Putting action into the Housing Supply Action Plan

OHB’s Q&A with Hon. Steve Clark, Minister of Municipal Affairs and Housing

In his opening address during a virtual fireside chat with OHBA members in late November, the Hon. Steve Clark, Minister of Municipal Affairs and Housing since 2018, sounded alarm bells over what a change in government could mean for recent strides made in Ontario housing development. 

“It’s very unfortunate that the opposition has raised a housing platform that I think promises in my heart of hearts to reverse the progress,” Minister Clark observed. “I couldn’t believe my eyes when I saw vacancy control added to their platform, meaning that landlords aren’t going to be able to deal with the rents that they charge. I looked at the gains that we’ve made going back to 1992 housing starts, and this will destroy the rental market in Ontario, making investing in, building and maintaining rental housing less attractive. Given the progress we’ve seen, we cannot allow that to happen if we’re going to succeed in building the housing supply Ontario desperately needs.”

Clark knows how to send a message. He first announced his presence on the political stage in 1982 when, at the age of 22 and fresh out of university, he was elected Mayor of the City of Brockville, making him the youngest person in Canada to hold the mayoral post. He was elected MPP for Leeds-Grenville in a March 4, 2010 by-election, crushing his opponent by a 66% margin, and has guided the renamed riding of Leeds-Grenville-Thousand Islands and Rideau Lakes ever since.

OHB: Tell us about your first home purchase.

Minister Clark: “Twenty-one Amy Street in Brockville. A nice little powder blue two-storey with a garage that could barely fit my car. There was a patch of grass that I could cut and a driveway and walkway I could shovel.

“It was a wonderful feeling to be a homeowner, to experience that power and feeling of independence. It was like nothing I’d ever experienced in my life. And that’s the same feeling I bring as Minister. There are so many young couples who don’t feel they will ever realize the dream of homeownership. And whether you’re a single or couple or a senior—whoever you are­—I want to make sure you have that opportunity to realize homeownership just like I was able to. For too many Ontarians, it’s out of reach, and I think the government needs to re-adjust its policies. And that’s what I’ve tried to do from the day I was sworn in as Minister.”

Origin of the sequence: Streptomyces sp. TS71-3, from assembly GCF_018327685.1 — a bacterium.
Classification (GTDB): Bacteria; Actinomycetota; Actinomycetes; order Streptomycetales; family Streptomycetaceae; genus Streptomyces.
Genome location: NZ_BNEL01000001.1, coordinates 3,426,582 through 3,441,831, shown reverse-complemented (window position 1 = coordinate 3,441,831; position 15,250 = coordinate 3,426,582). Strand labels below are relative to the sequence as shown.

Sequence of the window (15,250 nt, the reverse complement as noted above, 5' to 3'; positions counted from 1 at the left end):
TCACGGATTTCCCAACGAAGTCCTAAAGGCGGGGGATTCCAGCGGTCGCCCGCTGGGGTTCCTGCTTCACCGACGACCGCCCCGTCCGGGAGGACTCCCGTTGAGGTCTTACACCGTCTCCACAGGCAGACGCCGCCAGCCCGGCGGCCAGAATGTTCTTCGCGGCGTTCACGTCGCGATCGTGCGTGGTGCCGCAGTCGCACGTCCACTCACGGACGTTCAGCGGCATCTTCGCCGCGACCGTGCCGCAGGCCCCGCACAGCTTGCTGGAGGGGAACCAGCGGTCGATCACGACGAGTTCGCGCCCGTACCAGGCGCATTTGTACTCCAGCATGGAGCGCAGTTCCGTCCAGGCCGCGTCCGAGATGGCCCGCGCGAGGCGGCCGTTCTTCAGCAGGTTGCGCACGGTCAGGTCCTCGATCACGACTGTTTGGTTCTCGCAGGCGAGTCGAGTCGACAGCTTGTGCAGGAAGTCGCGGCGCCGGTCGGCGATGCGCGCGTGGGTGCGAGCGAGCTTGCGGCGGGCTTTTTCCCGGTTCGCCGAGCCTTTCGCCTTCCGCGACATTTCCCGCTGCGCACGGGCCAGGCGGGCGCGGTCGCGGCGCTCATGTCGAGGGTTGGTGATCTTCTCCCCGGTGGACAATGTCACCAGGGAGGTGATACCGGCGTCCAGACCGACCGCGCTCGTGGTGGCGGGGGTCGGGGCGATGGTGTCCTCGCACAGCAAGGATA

What struck you during early meetings with OHBA?

“There was an appreciation for the size of the organization. They have over 4,000 member companies. Yes, it includes builders and developers, but there are also trade contractors, suppliers—there are so many involved. I think a lot of people don’t realize the depth and breadth of the organization. And the fact that it’s a voluntary group that advocates for the industry. I’ve dealt with Joe (CEO Joe Vaccaro) both as part of the opposition and since in government. And Bob (President Bob Schickedanz) has also been a tremendous advocate for OHBA. 

“I want to thank all the members for the #HomeBeliever campaign. I think they’ve made the difference, and in a very non-partisan way. To look at the strides they’ve made with all the parties is really a testament to the work that the members and the association are doing.”

Can you discuss the motivation of the More Homes, More choice act?

“Our Housing Supply Action Plan started with More Homes, More Choice. It was part of a concerted effort from our government to ensure that people had affordable homes in every corner of the province. It was something previous governments neglected for many years. And let’s face it, the status quo wasn’t working, and we had to take definitive action to address the crisis, whether it be the More Homes, More Choice Act, the Community Housing Renewals Strategy, the work that we’ve done with the Provincial Policy Statement (PPS), the Growth Plan for the Greater Golden Horseshoe—we needed to make it easier and more predictable to build new homes. We needed to take action to reduce planning timeframes, to help build the right type of homes in the right places more quickly, and to deal with the affordability issue.